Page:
Civil Wars and Peace Settlements
In recent years, civil wars have been five times more frequent and more than five times deadlier than international wars. How can we understand violence in civil wars? Why do so many countries that emerge from war lapse back into violence after five years? Why do most international interventions fail to bring peace to affected populations? This seminar focuses on recent conflict and post-conflict situations and uses studies of these conflicts as a lens for understanding the distinct dynamics of violence and peace settlements in civil wars.
The course has three goals. First, to provide participants with the intellectual tools to understand and analyze civil wars and peace settlements. Throughout the course, participants will acquire a broad knowledge of the concepts, theoretical traditions, and debates in the study of civil war and peace settlements. The course will also introduce participants to new issues in the field, such as the micro-foundations of peace implementation. Second, the course will provide participants with an in-depth understanding of the most salient civil conflicts and peace processes in recent history. Third, the course will develop students’ research, analytical, and writing skills through assignments and papers.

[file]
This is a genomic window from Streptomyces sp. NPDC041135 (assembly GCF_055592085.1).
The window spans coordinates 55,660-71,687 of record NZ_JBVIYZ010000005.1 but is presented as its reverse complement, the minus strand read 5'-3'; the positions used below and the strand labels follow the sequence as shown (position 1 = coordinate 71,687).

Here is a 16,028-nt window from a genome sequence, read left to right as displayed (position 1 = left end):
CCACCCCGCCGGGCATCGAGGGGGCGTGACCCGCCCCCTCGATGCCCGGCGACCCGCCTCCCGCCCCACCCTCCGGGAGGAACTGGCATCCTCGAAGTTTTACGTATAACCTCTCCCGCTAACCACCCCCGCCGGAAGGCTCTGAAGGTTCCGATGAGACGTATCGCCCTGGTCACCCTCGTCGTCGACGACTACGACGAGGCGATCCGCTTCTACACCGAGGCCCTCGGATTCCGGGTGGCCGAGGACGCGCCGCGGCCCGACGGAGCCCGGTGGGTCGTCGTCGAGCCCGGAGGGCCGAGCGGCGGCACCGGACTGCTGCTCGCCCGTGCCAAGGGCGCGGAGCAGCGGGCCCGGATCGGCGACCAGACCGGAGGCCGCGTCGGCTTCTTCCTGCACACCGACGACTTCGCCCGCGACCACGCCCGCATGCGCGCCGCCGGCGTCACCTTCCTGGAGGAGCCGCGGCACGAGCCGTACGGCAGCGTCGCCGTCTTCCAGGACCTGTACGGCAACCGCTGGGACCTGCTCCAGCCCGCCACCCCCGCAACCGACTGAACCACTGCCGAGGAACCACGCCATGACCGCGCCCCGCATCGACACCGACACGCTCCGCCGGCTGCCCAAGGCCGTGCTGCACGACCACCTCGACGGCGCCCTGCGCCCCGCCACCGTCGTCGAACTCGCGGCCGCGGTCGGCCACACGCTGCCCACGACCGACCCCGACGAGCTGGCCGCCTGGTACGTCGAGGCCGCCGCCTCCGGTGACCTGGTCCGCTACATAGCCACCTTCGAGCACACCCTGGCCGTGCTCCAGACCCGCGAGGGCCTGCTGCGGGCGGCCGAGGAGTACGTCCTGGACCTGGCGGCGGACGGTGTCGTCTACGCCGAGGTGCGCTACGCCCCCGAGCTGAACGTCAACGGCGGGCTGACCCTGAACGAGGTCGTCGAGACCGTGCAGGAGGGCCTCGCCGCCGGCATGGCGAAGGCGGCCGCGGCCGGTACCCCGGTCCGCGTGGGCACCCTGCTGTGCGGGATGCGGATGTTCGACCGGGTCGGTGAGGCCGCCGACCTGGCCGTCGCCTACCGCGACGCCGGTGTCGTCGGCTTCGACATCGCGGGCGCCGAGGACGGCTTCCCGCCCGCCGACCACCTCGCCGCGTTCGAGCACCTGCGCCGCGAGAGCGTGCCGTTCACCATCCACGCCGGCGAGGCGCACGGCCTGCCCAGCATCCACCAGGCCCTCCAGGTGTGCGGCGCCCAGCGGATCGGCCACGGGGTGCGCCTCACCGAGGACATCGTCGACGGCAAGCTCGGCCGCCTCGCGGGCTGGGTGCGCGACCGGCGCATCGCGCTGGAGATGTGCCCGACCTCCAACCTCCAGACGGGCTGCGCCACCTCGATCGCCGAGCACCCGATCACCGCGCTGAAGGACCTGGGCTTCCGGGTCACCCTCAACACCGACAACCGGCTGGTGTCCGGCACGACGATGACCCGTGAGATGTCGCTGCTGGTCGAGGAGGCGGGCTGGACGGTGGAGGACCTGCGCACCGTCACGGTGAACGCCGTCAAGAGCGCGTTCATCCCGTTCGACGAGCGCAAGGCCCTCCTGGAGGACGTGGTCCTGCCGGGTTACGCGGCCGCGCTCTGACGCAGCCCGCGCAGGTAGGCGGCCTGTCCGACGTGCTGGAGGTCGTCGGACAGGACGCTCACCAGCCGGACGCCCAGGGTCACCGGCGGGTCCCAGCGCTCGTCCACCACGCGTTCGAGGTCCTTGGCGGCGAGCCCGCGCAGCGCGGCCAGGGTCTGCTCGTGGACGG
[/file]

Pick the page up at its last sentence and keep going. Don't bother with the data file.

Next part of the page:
Readings for this course are drawn from a variety of disciplines (political science, anthropology, and others), approaches (rational choice, constructivist), and methodologies (qualitative and quantitative). They include both theoretical works and case studies of recent conflicts. Classes will consist of lectures, discussions, and small-group exercises.